2 Lane I girder

Span    CLASS A      HL-93        HSn-44       LM1
        loading      loading      loading      loading

20      3896.14      3690.27      2886.53      4326.79
30      7972.78      7388.2       6237.84      8520.9
40      13013.45     12317.47     10843.07     13716.47
50      19043        18523.7      16687.5      20031.56
60      26204.62     26116.03     23914.6      27656.6

        4 Lane I girder

Span    CLASS A      HL-93        HSn-44       LM1
        loading      loading      loading      loading

20      4551.02      4204.02      3182.58      4641.3
30      8781.6       8345.6       6844.8       8538.8
40      14070.89     13631.46     11707.69     13438.09
50      20757.82     20168.16     17839.35     19583.87
60      28655.43     28205.6      25542.3      27157.5

Table 2: maximum shear force with various span for I girder.

        2 Lane I girder

Span    CLASS A      HL-93        HSn-44       LM1
        loading      loading      loading      loading

20      911.35       792.13       635.35       943.81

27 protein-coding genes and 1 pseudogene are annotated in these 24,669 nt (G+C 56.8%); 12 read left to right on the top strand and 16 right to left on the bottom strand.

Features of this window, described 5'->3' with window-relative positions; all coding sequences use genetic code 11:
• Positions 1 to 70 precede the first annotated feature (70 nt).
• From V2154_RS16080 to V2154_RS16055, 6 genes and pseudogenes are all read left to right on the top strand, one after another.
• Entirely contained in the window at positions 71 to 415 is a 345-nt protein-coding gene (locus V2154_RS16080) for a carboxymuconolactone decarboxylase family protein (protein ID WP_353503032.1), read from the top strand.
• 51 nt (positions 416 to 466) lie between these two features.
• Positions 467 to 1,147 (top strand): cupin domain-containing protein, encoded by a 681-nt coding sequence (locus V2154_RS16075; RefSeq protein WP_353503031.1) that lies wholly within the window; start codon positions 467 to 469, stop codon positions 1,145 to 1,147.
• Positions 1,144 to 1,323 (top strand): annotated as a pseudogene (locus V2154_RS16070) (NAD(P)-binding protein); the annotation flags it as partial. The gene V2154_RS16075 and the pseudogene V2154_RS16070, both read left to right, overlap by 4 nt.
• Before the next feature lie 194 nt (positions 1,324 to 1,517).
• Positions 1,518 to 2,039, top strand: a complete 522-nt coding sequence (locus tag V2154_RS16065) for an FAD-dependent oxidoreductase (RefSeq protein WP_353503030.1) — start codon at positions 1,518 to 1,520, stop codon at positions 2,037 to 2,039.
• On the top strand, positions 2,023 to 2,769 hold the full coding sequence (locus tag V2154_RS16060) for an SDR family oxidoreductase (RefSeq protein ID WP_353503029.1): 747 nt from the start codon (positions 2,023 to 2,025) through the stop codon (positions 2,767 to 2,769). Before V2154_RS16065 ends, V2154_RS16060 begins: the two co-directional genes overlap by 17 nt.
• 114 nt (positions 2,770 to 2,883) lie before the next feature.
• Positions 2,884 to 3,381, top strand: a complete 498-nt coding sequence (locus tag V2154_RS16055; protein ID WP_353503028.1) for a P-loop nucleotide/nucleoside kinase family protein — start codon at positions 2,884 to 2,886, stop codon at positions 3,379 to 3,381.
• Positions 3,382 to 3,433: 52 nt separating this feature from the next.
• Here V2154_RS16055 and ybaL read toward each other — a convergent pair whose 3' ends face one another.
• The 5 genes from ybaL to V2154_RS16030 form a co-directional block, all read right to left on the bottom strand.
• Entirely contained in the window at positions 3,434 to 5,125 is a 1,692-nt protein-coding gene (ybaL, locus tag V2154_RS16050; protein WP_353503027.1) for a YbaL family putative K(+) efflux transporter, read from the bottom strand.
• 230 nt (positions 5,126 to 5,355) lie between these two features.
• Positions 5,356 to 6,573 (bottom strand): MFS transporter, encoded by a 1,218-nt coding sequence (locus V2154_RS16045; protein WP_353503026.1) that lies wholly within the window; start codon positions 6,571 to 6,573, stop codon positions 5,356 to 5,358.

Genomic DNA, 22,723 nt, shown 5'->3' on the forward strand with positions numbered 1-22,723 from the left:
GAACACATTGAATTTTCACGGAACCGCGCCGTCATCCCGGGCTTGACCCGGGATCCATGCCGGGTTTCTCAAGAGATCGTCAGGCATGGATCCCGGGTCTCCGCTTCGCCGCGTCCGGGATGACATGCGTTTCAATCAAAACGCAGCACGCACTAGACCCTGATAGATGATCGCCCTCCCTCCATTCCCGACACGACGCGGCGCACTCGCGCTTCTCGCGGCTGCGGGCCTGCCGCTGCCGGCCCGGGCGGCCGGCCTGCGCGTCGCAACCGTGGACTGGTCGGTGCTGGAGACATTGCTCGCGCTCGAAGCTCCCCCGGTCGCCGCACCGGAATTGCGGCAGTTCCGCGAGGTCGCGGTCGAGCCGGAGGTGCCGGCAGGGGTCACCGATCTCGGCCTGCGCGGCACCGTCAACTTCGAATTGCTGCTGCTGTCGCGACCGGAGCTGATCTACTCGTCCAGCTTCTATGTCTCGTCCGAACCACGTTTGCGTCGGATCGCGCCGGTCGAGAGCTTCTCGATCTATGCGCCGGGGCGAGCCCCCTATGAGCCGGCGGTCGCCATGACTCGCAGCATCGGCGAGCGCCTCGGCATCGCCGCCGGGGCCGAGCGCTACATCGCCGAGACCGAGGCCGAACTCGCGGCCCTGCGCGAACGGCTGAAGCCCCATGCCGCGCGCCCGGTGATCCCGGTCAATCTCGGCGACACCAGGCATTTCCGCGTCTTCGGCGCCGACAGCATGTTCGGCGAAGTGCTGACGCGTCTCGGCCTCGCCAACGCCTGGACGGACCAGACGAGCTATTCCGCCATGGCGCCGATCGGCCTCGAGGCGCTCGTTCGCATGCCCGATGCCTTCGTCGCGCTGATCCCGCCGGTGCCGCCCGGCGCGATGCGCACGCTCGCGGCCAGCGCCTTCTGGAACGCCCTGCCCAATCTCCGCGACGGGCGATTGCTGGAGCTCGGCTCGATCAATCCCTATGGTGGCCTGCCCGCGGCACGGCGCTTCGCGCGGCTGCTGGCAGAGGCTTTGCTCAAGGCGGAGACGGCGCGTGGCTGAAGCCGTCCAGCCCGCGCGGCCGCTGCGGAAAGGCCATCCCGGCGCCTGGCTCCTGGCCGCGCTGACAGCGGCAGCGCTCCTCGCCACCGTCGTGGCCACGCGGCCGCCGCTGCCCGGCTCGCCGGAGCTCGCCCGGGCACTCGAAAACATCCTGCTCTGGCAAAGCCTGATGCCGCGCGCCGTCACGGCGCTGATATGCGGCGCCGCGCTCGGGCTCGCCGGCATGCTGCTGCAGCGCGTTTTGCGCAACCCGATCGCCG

30      1158.7       1047.32      888.6        1249.08
40      1406.9       1307         1144.6       1440.21
50      1643.16      1561.2       1398.67      1682.4
60      1881.66      1815.4       1652.73      1930.5

        4 Lane I girder

Span    CLASS A      HL-93        HSn-44       LM1
        loading      loading      loading      loading

20      1031.992     877.4        689.7        1012.7
30      1333.8       1169.4       968.6        1268.61
40      1603.18      1456.56      1245.17      1528.76
50      1850.48      1732.89      1516.37      1777.67
60      2093.6       2006.78      1786.7       2025.6

Table 3: maximum torsion with various span for I girder.

        2 Lane I girder

span    CLASS A      HL-93        HSn-44       LM1
        loading      loading      loading      loading